DermNet provides Google Translate, a free machine translation service. Note that this may not provide an exact translation in all languages
Author: A/Prof Amanda Oakley, Dermatologist, Hamilton, New Zealand. Updated August 2014.
Pityriasis rosea is a viral rash which lasts about 6–12 weeks. It is characterised by a herald patch followed by similar, smaller oval red patches that are located mainly on the chest and back.
Pityriasis rosea most often affects teenagers and young adults. However, it can affect males and females of any age.
Many people with pityriasis rosea have no other symptoms, but the rash sometimes follows a few days after an upper respiratory viral infection (cough, cold, sore throat or similar).
The herald patch is a single plaque that appears 1–20 days before the generalised rash of pityriasis rosea. It is an oval pink or red plaque 2–5 cm in diameter, with a scale trailing just inside the edge of the lesion like a collaret.
A few days after the appearance of the herald patch, more scaly patches (flat lesions) or plaques (thickened lesions) appear on the chest and back. A few plaques may also appear on the thighs, upper arms and neck but are uncommon on the face or scalp. These secondary lesions of pityriasis rosea tend to be smaller than the herald patch. They are also oval in shape with a dry surface. Like the herald patch, they may have an inner collaret of scaling. Some plaques may be annular (ring-shaped).
Pityriasis rosea plaques usually follow the relaxed skin tension lines or cleavage lines (Langer lines) on both sides of the upper trunk. The rash has been described as looking like a fir tree. It does not involve the face, scalp, palms or soles.
Pityriasis rosea may be very itchy, but in most cases, it doesn't itch at all.
Pityriasis rosea is said to be atypical when diagnosis has been difficult. Atypical pityriasis rosea may be diagnosed when the rash has features such as:
Pityriasis rosea is associated with reactivation of herpesviruses 6 and 7, which cause the primary rash roseola in infants. Influenza viruses and vaccines have triggered pityriasis rosea in some cases.
Pityriasis rosea or atypical, pityriasis rosea-like rashes can rarely arise as an adverse reaction to a medicine. Reactivation of herpes 6/7 is reported in some but not all cases of drug-induced pityriasis rosea. Pityriasis rosea-like drug eruptions have been caused by angiotensin-converting enzyme inhibitors, nonsteroidal anti-inflammatory drugs, hydrochlorothiazide, imatinib, clozapine, metronidazole, terbinafine, gold and atypical antipsychotics.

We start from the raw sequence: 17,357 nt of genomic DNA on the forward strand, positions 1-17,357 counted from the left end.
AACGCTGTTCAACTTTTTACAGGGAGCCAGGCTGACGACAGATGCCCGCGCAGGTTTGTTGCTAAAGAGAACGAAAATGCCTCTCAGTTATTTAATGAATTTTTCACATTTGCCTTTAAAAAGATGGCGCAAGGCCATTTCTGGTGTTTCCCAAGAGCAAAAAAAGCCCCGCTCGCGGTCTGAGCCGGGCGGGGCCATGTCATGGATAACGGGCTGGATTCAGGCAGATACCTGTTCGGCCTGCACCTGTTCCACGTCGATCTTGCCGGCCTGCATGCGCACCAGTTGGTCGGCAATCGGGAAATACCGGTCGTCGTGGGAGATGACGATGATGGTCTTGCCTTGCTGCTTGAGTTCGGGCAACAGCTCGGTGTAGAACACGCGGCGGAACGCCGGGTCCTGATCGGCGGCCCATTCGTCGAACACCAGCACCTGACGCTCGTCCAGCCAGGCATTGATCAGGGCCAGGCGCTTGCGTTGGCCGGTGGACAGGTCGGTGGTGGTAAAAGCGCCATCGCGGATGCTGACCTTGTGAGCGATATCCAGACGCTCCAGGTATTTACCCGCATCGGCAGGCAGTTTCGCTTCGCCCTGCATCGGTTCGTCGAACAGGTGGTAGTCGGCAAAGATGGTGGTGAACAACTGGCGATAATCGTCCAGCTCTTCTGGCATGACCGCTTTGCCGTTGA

Pityriasis rosea clears up in about six to twelve weeks. Pale marks or brown discolouration may persist for a few months in darker-skinned people but eventually, the skin returns to its normal appearance.
Second attacks of pityriasis rosea are uncommon (1–3%), but another viral infection may trigger recurrence years later.
Pityriasis rosea during early pregnancy has been reported to cause miscarriage in 8 of 61 women studied. Premature delivery and other perinatal problems also occurred in some women.
Atypical pityriasis rosea due to reactivation of herpes 6/7 in association with a drug can also lead to the severe cutaneous adverse reaction, drug hypersensitivity syndrome.
The diagnosis of pityriasis rosea is usually made clinically but may be supported by the finding of subacute dermatitis on histopathology of a skin biopsy. Eosinophils are typical of drug-induced pityriasis rosea. Blood testing for HHV6 (IgG or PCR) is not indicated because nearly 100% of individuals have been infected with the virus in childhood and existing commercial tests do not measure HHV6 activity.
|Essential clinical features|
|Optional clinical features|
|At least one of the following features should be present:
The following medicines (used off-license) have been reported to speed up clearance of pityriasis rosea, based on small case series.
Extensive or persistent cases can be treated by phototherapy (ultraviolet light, UVB).
© 2019 DermNet New Zealand Trust.
DermNet NZ does not provide an online consultation service. If you have any concerns with your skin or its treatment, see a dermatologist for advice.